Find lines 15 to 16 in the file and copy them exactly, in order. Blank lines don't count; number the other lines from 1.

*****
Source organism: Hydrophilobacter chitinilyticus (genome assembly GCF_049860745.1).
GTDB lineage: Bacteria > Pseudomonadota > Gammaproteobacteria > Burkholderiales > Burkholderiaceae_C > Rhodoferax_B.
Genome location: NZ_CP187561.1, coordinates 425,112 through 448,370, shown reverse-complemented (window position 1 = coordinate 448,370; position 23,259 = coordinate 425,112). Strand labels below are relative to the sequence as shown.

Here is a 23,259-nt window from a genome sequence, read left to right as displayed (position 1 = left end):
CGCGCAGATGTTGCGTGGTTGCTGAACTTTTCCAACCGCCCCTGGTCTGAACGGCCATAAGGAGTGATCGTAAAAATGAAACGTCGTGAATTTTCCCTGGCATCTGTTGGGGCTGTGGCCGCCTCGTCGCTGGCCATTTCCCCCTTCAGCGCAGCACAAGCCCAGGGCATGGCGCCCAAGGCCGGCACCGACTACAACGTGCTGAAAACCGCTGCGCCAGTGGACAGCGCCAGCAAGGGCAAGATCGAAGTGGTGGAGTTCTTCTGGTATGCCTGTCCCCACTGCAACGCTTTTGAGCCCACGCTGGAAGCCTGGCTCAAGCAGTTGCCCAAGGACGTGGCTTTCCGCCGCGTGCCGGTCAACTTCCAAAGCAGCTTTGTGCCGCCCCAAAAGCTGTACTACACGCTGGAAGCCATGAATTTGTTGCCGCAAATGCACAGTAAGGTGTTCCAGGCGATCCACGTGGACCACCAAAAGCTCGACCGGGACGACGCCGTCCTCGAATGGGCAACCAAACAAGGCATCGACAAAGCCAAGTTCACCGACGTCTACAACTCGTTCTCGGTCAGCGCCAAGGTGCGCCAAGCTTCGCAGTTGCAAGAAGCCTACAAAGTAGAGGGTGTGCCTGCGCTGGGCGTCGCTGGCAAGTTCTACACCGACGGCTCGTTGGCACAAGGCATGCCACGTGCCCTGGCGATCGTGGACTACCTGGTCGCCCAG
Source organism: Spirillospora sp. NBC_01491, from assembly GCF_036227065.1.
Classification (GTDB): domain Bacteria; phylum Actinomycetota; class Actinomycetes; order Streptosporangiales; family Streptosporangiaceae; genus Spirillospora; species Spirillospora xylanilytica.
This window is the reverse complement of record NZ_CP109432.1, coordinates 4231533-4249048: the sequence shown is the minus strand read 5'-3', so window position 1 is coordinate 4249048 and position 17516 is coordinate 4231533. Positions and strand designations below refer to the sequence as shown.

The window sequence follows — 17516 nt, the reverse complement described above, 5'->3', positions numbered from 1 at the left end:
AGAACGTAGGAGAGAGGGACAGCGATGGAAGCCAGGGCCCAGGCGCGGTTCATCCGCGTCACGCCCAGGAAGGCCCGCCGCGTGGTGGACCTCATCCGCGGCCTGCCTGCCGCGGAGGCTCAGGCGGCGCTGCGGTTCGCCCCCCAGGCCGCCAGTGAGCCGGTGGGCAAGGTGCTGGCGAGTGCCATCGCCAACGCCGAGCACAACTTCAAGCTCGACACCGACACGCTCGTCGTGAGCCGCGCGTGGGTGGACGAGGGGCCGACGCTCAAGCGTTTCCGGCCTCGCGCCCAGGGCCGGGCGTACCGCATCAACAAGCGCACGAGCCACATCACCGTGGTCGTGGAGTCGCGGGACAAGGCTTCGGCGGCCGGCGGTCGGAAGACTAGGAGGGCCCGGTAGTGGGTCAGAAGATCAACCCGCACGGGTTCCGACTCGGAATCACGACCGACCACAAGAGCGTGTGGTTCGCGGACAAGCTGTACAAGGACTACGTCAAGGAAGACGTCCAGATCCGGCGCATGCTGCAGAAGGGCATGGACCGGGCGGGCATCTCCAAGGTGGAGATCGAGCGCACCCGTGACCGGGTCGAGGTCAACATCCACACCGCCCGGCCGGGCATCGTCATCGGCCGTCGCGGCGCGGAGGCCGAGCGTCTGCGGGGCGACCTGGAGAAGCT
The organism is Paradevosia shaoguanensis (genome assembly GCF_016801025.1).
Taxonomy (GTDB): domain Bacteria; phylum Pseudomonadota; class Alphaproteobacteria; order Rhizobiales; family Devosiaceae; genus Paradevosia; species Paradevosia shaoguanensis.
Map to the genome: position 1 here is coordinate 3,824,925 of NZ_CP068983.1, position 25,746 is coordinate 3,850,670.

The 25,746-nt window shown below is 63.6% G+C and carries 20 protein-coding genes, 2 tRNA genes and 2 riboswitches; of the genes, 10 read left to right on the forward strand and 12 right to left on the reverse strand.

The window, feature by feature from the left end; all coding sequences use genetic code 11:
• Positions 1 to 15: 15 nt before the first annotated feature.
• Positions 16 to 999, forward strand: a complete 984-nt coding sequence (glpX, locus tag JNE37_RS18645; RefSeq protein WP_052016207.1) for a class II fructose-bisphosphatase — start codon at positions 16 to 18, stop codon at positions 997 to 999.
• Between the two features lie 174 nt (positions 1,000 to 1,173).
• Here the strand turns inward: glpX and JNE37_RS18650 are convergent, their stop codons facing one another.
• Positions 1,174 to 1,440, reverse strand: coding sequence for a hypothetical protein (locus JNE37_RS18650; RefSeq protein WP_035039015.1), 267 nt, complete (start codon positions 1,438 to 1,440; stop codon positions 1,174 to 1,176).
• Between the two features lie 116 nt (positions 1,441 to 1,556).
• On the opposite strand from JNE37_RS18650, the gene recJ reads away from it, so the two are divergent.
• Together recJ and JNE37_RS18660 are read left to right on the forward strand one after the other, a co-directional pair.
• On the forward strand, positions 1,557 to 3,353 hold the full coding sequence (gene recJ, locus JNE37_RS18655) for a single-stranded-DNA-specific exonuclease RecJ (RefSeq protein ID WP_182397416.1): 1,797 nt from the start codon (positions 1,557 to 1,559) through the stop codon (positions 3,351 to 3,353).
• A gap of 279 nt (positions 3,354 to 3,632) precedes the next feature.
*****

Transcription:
The window, feature by feature from the left end; all coding sequences use genetic code 11:
• Positions 1 to 15: 15 nt before the first annotated feature.